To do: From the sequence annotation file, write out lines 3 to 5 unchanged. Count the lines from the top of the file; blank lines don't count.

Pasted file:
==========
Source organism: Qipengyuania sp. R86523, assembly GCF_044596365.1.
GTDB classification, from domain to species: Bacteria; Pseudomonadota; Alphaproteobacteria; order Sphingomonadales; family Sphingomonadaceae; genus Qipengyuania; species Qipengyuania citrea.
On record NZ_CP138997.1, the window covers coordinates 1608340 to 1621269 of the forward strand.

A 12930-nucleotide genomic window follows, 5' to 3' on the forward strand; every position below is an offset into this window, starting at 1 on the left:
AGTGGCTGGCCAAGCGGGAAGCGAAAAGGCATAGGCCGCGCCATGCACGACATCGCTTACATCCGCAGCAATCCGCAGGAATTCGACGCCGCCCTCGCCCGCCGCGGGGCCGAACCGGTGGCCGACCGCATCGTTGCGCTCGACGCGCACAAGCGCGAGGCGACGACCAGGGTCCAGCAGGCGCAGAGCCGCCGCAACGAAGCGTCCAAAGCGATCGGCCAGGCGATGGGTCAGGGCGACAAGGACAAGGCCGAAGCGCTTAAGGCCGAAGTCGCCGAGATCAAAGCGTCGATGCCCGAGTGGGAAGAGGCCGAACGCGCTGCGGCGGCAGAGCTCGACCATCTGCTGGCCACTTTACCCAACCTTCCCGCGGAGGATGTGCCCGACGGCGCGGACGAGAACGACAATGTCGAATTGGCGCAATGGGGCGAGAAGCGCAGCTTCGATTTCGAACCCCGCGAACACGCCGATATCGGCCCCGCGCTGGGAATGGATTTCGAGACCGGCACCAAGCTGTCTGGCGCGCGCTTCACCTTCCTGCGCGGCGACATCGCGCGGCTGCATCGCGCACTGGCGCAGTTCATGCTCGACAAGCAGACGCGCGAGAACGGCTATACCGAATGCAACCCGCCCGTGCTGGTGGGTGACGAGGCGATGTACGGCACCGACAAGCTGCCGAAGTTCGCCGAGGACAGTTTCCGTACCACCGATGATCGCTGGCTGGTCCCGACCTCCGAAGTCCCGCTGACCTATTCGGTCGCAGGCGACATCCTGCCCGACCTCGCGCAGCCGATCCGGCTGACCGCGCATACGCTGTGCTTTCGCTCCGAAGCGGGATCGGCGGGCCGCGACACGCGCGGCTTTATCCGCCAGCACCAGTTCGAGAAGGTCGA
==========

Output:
On record NZ_CP138997.1, the window covers coordinates 1608340 to 1621269 of the forward strand.

A 12930-nucleotide genomic window follows, 5' to 3' on the forward strand; every position below is an offset into this window, starting at 1 on the left:
AGTGGCTGGCCAAGCGGGAAGCGAAAAGGCATAGGCCGCGCCATGCACGACATCGCTTACATCCGCAGCAATCCGCAGGAATTCGACGCCGCCCTCGCCCGCCGCGGGGCCGAACCGGTGGCCGACCGCATCGTTGCGCTCGACGCGCACAAGCGCGAGGCGACGACCAGGGTCCAGCAGGCGCAGAGCCGCCGCAACGAAGCGTCCAAAGCGATCGGCCAGGCGATGGGTCAGGGCGACAAGGACAAGGCCGAAGCGCTTAAGGCCGAAGTCGCCGAGATCAAAGCGTCGATGCCCGAGTGGGAAGAGGCCGAACGCGCTGCGGCGGCAGAGCTCGACCATCTGCTGGCCACTTTACCCAACCTTCCCGCGGAGGATGTGCCCGACGGCGCGGACGAGAACGACAATGTCGAATTGGCGCAATGGGGCGAGAAGCGCAGCTTCGATTTCGAACCCCGCGAACACGCCGATATCGGCCCCGCGCTGGGAATGGATTTCGAGACCGGCACCAAGCTGTCTGGCGCGCGCTTCACCTTCCTGCGCGGCGACATCGCGCGGCTGCATCGCGCACTGGCGCAGTTCATGCTCGACAAGCAGACGCGCGAGAACGGCTATACCGAATGCAACCCGCCCGTGCTGGTGGGTGACGAGGCGATGTACGGCACCGACAAGCTGCCGAAGTTCGCCGAGGACAGTTTCCGTACCACCGATGATCGCTGGCTGGTCCCGACCTCCGAAGTCCCGCTGACCTATTCGGTCGCAGGCGACATCCTGCCCGACCTCGCGCAGCCGATCCGGCTGACCGCGCATACGCTGTGCTTTCGCTCCGAAGCGGGATCGGCGGGCCGCGACACGCGCGGCTTTATCCGCCAGCACCAGTTCGAGAAGGTCGA